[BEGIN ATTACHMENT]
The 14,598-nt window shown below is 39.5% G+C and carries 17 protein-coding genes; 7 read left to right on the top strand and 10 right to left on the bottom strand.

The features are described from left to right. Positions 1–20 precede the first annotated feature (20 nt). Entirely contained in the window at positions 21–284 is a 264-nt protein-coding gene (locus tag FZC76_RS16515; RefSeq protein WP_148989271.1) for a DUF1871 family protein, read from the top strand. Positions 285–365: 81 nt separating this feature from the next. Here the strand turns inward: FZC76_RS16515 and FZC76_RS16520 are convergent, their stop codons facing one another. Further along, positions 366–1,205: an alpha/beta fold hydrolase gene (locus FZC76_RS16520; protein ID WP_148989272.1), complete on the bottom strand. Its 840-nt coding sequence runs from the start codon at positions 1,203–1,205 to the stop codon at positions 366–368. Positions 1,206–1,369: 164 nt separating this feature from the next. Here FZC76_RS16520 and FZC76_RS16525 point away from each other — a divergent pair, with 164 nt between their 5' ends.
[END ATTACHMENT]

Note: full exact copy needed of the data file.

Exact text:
The 14,598-nt window shown below is 39.5% G+C and carries 17 protein-coding genes; 7 read left to right on the top strand and 10 right to left on the bottom strand.

The features are described from left to right. Positions 1–20 precede the first annotated feature (20 nt). Entirely contained in the window at positions 21–284 is a 264-nt protein-coding gene (locus tag FZC76_RS16515; RefSeq protein WP_148989271.1) for a DUF1871 family protein, read from the top strand. Positions 285–365: 81 nt separating this feature from the next. Here the strand turns inward: FZC76_RS16515 and FZC76_RS16520 are convergent, their stop codons facing one another. Further along, positions 366–1,205: an alpha/beta fold hydrolase gene (locus FZC76_RS16520; protein ID WP_148989272.1), complete on the bottom strand. Its 840-nt coding sequence runs from the start codon at positions 1,203–1,205 to the stop codon at positions 366–368. Positions 1,206–1,369: 164 nt separating this feature from the next. Here FZC76_RS16520 and FZC76_RS16525 point away from each other — a divergent pair, with 164 nt between their 5' ends.